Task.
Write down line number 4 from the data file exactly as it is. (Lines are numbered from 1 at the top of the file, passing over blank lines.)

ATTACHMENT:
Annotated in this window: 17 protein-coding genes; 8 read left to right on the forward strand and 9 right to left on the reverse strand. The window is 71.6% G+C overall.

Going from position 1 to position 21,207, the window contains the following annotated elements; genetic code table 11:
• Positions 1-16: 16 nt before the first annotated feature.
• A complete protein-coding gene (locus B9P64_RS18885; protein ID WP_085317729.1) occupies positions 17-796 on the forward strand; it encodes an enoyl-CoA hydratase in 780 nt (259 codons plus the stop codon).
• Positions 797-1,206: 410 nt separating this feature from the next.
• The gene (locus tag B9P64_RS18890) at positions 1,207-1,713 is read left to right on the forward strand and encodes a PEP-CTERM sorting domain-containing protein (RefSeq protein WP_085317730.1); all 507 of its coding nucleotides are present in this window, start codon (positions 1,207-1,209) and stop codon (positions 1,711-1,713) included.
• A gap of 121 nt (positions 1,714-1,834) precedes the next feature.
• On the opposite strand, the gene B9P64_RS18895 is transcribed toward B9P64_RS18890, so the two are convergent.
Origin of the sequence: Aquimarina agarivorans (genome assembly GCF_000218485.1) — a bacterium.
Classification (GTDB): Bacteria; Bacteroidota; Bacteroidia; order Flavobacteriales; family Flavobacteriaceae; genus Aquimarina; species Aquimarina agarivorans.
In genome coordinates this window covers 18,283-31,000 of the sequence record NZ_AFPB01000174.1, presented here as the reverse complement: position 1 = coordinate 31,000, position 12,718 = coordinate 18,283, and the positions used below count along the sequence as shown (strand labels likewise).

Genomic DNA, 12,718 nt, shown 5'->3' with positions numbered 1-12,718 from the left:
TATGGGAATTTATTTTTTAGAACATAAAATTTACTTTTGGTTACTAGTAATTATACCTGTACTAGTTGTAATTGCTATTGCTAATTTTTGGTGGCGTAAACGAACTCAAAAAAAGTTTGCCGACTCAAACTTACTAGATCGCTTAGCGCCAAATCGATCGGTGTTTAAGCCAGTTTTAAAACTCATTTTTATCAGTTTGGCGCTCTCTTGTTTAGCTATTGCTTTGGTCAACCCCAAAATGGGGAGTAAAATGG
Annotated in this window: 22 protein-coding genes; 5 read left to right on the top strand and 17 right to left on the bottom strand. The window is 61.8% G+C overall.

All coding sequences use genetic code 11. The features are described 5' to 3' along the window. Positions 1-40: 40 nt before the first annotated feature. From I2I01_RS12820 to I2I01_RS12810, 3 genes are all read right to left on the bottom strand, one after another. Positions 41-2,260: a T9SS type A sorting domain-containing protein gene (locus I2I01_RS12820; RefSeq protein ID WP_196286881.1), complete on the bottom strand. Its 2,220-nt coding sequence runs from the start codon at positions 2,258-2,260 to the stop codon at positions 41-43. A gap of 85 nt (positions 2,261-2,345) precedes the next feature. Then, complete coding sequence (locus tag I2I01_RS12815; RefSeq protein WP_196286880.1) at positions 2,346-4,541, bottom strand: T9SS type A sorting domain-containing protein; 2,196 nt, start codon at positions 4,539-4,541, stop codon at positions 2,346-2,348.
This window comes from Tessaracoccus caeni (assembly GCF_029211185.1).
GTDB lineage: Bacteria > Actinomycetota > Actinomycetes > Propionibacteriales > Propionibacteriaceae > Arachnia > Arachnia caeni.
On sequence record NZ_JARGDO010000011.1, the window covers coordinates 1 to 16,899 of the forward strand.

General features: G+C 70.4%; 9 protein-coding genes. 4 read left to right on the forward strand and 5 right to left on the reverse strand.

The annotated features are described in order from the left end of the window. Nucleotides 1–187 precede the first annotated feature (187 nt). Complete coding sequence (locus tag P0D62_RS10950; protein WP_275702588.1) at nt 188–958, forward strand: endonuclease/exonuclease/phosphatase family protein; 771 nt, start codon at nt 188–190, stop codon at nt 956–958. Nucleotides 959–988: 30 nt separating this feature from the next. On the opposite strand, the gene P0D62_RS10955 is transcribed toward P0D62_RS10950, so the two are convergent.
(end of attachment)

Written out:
• A complete protein-coding gene (locus B9P64_RS18885; protein ID WP_085317729.1) occupies positions 17-796 on the forward strand; it encodes an enoyl-CoA hydratase in 780 nt (259 codons plus the stop codon).